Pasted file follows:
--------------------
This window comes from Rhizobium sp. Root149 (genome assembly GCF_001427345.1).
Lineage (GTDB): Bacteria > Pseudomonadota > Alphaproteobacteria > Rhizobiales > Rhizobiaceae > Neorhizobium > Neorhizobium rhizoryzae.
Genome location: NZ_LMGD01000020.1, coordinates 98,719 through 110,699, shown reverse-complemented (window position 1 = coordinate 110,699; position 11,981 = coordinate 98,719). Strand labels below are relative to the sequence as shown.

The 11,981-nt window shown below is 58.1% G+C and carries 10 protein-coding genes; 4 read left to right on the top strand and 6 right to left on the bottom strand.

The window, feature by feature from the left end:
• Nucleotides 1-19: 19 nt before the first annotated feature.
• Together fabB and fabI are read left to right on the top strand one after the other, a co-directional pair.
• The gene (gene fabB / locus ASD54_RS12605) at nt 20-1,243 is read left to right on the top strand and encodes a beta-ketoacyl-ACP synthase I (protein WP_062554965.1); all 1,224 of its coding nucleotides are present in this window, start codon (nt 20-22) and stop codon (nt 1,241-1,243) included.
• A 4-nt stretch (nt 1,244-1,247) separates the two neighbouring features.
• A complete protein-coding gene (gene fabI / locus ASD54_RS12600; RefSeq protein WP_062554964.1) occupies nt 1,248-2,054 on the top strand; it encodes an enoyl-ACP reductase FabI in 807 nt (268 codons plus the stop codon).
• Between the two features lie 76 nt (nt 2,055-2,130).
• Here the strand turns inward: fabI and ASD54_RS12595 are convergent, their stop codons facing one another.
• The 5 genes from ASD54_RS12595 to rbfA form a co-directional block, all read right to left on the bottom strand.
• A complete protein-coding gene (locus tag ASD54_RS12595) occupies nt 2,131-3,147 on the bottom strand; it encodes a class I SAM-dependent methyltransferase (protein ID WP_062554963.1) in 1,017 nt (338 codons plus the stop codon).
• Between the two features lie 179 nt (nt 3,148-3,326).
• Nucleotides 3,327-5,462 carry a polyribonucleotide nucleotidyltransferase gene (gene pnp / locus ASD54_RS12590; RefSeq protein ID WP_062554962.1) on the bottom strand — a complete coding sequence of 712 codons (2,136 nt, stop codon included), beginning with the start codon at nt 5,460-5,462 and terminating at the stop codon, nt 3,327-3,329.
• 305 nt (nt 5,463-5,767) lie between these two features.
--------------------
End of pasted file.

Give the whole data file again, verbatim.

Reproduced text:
This window comes from Rhizobium sp. Root149 (genome assembly GCF_001427345.1).
Lineage (GTDB): Bacteria > Pseudomonadota > Alphaproteobacteria > Rhizobiales > Rhizobiaceae > Neorhizobium > Neorhizobium rhizoryzae.
Genome location: NZ_LMGD01000020.1, coordinates 98,719 through 110,699, shown reverse-complemented (window position 1 = coordinate 110,699; position 11,981 = coordinate 98,719). Strand labels below are relative to the sequence as shown.

The 11,981-nt window shown below is 58.1% G+C and carries 10 protein-coding genes; 4 read left to right on the top strand and 6 right to left on the bottom strand.

The window, feature by feature from the left end:
• Nucleotides 1-19: 19 nt before the first annotated feature.
• Together fabB and fabI are read left to right on the top strand one after the other, a co-directional pair.
• The gene (gene fabB / locus ASD54_RS12605) at nt 20-1,243 is read left to right on the top strand and encodes a beta-ketoacyl-ACP synthase I (protein WP_062554965.1); all 1,224 of its coding nucleotides are present in this window, start codon (nt 20-22) and stop codon (nt 1,241-1,243) included.
• A 4-nt stretch (nt 1,244-1,247) separates the two neighbouring features.
• A complete protein-coding gene (gene fabI / locus ASD54_RS12600; RefSeq protein WP_062554964.1) occupies nt 1,248-2,054 on the top strand; it encodes an enoyl-ACP reductase FabI in 807 nt (268 codons plus the stop codon).
• Between the two features lie 76 nt (nt 2,055-2,130).
• Here the strand turns inward: fabI and ASD54_RS12595 are convergent, their stop codons facing one another.
• The 5 genes from ASD54_RS12595 to rbfA form a co-directional block, all read right to left on the bottom strand.
• A complete protein-coding gene (locus tag ASD54_RS12595) occupies nt 2,131-3,147 on the bottom strand; it encodes a class I SAM-dependent methyltransferase (protein ID WP_062554963.1) in 1,017 nt (338 codons plus the stop codon).
• Between the two features lie 179 nt (nt 3,148-3,326).
• Nucleotides 3,327-5,462 carry a polyribonucleotide nucleotidyltransferase gene (gene pnp / locus ASD54_RS12590; RefSeq protein ID WP_062554962.1) on the bottom strand — a complete coding sequence of 712 codons (2,136 nt, stop codon included), beginning with the start codon at nt 5,460-5,462 and terminating at the stop codon, nt 3,327-3,329.
• 305 nt (nt 5,463-5,767) lie between these two features.